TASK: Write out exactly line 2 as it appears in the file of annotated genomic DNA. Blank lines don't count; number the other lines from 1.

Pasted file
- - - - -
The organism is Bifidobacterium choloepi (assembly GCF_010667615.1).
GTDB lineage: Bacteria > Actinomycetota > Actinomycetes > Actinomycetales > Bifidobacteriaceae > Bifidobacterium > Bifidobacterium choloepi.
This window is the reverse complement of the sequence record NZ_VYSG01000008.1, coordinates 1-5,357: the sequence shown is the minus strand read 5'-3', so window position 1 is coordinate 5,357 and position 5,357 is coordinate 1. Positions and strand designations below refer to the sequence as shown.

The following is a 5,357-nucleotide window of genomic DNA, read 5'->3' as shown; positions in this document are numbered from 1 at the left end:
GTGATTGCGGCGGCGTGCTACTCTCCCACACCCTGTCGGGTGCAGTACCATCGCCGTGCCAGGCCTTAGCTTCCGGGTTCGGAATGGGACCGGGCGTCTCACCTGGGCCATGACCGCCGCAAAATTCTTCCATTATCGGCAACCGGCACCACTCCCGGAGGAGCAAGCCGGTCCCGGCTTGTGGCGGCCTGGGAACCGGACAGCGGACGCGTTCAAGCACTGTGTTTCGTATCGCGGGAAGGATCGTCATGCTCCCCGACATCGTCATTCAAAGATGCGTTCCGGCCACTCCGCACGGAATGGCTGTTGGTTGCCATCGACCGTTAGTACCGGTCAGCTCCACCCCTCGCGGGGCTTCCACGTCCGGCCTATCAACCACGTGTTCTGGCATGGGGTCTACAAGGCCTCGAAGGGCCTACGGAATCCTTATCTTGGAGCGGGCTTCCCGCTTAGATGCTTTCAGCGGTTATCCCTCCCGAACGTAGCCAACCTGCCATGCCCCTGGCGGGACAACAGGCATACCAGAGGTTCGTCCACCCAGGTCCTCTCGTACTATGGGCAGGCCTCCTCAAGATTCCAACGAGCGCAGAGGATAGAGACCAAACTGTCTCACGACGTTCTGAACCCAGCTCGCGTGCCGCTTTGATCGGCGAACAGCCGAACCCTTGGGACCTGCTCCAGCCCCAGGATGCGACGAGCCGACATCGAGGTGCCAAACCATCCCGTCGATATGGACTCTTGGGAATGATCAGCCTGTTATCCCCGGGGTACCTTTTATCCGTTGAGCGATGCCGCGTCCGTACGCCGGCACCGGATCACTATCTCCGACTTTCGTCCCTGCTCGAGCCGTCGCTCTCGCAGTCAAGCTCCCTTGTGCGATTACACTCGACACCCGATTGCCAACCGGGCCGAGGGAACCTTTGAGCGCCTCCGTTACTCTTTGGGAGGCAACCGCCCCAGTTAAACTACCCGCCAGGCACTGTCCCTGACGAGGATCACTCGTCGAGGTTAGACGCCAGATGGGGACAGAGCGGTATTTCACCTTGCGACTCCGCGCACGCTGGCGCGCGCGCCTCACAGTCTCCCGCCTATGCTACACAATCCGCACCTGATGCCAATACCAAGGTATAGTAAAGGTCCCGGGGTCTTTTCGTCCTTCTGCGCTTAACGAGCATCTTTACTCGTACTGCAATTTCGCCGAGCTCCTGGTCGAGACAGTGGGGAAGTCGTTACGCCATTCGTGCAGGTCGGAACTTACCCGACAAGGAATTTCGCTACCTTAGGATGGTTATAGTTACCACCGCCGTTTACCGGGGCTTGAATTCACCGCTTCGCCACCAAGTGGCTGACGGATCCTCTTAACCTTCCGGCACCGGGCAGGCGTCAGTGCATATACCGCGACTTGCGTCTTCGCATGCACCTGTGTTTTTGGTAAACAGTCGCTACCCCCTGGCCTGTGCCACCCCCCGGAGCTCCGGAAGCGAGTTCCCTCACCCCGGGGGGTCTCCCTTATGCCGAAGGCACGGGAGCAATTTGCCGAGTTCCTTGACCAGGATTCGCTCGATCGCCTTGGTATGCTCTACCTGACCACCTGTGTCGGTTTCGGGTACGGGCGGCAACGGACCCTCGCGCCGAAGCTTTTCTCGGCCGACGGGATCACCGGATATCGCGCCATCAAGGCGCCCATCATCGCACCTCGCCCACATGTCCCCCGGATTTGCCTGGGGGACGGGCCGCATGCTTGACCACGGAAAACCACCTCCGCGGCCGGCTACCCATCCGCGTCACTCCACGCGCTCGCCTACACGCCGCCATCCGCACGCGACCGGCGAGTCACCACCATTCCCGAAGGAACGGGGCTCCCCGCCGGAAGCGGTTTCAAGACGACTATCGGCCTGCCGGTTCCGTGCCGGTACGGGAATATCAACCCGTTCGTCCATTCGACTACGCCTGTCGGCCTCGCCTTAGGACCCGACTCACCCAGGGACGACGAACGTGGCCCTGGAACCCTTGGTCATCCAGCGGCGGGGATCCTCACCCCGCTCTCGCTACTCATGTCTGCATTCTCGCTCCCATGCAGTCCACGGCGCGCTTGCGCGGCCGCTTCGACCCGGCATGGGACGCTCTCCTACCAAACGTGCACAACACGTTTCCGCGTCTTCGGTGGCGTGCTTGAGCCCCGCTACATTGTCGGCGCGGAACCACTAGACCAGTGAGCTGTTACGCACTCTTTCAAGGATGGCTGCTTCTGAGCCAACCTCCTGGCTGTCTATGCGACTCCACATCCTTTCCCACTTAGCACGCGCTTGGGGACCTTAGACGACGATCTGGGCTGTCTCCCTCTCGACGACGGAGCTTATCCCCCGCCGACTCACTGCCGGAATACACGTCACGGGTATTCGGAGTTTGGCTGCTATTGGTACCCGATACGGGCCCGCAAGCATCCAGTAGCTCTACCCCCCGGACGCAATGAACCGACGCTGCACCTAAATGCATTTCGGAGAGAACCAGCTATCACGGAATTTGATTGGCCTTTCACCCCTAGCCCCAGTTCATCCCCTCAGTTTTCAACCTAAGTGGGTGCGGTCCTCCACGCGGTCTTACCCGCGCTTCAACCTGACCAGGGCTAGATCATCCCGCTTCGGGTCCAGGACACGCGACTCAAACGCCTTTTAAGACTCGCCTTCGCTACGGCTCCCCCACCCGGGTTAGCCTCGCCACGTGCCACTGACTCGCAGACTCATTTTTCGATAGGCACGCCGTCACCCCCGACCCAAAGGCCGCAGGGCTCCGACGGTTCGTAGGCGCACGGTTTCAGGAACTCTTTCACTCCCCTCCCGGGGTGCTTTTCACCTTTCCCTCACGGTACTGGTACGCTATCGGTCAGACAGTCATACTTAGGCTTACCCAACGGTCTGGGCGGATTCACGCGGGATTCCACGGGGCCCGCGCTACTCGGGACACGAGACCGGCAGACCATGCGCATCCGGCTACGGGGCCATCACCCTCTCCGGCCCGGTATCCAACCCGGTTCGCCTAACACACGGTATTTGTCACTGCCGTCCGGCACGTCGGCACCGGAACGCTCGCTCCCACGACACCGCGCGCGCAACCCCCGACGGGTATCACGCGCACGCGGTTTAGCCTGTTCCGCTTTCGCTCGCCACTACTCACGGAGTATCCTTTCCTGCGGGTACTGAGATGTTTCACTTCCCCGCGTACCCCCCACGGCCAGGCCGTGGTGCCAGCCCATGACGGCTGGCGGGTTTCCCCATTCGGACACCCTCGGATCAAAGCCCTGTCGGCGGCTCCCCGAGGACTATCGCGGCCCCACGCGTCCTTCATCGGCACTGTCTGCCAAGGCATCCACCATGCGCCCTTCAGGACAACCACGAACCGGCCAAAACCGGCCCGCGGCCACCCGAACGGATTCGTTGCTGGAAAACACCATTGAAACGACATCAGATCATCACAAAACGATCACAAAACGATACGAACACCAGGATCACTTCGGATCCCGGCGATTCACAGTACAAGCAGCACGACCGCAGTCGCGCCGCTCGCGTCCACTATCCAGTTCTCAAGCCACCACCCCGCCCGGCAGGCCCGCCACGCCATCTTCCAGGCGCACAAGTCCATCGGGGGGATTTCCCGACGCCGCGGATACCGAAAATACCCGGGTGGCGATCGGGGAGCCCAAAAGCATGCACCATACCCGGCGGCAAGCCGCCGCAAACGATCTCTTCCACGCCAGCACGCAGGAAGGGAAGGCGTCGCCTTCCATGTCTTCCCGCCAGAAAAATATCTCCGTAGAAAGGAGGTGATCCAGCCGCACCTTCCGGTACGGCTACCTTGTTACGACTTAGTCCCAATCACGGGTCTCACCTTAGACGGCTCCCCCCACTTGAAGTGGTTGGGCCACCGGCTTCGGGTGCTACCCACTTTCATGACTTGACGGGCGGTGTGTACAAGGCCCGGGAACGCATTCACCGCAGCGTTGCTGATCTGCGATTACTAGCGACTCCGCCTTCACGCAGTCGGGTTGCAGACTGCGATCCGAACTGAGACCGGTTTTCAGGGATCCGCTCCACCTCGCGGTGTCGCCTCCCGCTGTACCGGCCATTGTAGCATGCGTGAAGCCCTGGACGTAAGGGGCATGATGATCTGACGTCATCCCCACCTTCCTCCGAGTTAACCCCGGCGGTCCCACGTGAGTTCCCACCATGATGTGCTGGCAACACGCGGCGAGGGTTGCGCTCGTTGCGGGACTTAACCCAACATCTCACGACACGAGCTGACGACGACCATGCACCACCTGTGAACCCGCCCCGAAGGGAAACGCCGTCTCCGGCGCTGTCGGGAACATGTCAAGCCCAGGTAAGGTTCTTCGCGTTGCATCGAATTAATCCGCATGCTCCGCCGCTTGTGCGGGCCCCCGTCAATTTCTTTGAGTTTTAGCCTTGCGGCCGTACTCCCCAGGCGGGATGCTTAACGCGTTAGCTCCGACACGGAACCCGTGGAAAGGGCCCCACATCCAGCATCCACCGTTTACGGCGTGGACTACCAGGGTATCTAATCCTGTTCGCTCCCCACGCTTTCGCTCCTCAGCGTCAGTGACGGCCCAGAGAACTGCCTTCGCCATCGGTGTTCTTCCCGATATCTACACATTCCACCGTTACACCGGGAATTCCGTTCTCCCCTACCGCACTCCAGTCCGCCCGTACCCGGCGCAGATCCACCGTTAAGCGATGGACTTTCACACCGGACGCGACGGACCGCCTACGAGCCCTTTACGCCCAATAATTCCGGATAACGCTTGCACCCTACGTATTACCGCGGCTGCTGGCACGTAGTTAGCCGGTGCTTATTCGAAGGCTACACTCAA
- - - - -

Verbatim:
GTDB lineage: Bacteria > Actinomycetota > Actinomycetes > Actinomycetales > Bifidobacteriaceae > Bifidobacterium > Bifidobacterium choloepi.